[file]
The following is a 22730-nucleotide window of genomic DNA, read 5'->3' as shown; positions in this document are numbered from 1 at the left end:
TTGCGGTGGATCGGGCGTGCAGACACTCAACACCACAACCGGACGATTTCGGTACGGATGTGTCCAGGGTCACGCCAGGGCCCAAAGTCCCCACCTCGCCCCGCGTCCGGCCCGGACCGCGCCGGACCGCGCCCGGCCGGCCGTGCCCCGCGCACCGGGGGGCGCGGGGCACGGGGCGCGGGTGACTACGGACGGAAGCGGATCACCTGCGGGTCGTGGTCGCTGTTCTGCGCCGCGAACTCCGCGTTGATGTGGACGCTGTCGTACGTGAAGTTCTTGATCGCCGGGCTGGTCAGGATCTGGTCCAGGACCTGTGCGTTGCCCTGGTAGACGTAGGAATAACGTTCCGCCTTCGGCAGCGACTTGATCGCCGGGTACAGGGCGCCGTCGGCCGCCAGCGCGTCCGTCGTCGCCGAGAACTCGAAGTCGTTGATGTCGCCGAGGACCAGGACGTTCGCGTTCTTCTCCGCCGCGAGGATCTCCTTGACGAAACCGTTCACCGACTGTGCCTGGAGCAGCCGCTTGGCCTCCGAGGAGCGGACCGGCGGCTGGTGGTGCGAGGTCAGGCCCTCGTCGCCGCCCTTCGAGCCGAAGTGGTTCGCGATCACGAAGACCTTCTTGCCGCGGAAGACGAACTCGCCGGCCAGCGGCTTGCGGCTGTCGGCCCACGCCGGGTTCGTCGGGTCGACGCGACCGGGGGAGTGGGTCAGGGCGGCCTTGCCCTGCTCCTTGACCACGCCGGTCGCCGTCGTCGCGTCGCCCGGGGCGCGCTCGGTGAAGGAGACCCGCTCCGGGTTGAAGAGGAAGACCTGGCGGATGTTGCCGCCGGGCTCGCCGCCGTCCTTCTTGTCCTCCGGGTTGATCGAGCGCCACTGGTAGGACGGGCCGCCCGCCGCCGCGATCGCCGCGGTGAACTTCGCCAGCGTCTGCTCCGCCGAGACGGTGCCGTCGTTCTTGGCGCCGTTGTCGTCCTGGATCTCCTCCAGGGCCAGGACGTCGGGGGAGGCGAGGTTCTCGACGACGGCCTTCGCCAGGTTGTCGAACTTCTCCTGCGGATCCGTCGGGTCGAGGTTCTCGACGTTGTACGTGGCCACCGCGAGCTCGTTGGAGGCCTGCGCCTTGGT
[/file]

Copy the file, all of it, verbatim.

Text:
The following is a 22730-nucleotide window of genomic DNA, read 5'->3' as shown; positions in this document are numbered from 1 at the left end:
TTGCGGTGGATCGGGCGTGCAGACACTCAACACCACAACCGGACGATTTCGGTACGGATGTGTCCAGGGTCACGCCAGGGCCCAAAGTCCCCACCTCGCCCCGCGTCCGGCCCGGACCGCGCCGGACCGCGCCCGGCCGGCCGTGCCCCGCGCACCGGGGGGCGCGGGGCACGGGGCGCGGGTGACTACGGACGGAAGCGGATCACCTGCGGGTCGTGGTCGCTGTTCTGCGCCGCGAACTCCGCGTTGATGTGGACGCTGTCGTACGTGAAGTTCTTGATCGCCGGGCTGGTCAGGATCTGGTCCAGGACCTGTGCGTTGCCCTGGTAGACGTAGGAATAACGTTCCGCCTTCGGCAGCGACTTGATCGCCGGGTACAGGGCGCCGTCGGCCGCCAGCGCGTCCGTCGTCGCCGAGAACTCGAAGTCGTTGATGTCGCCGAGGACCAGGACGTTCGCGTTCTTCTCCGCCGCGAGGATCTCCTTGACGAAACCGTTCACCGACTGTGCCTGGAGCAGCCGCTTGGCCTCCGAGGAGCGGACCGGCGGCTGGTGGTGCGAGGTCAGGCCCTCGTCGCCGCCCTTCGAGCCGAAGTGGTTCGCGATCACGAAGACCTTCTTGCCGCGGAAGACGAACTCGCCGGCCAGCGGCTTGCGGCTGTCGGCCCACGCCGGGTTCGTCGGGTCGACGCGACCGGGGGAGTGGGTCAGGGCGGCCTTGCCCTGCTCCTTGACCACGCCGGTCGCCGTCGTCGCGTCGCCCGGGGCGCGCTCGGTGAAGGAGACCCGCTCCGGGTTGAAGAGGAAGACCTGGCGGATGTTGCCGCCGGGCTCGCCGCCGTCCTTCTTGTCCTCCGGGTTGATCGAGCGCCACTGGTAGGACGGGCCGCCCGCCGCCGCGATCGCCGCGGTGAACTTCGCCAGCGTCTGCTCCGCCGAGACGGTGCCGTCGTTCTTGGCGCCGTTGTCGTCCTGGATCTCCTCCAGGGCCAGGACGTCGGGGGAGGCGAGGTTCTCGACGACGGCCTTCGCCAGGTTGTCGAACTTCTCCTGCGGATCCGTCGGGTCGAGGTTCTCGACGTTGTACGTGGCCACCGCGAGCTCGTTGGAGGCCTGCGCCTTGGT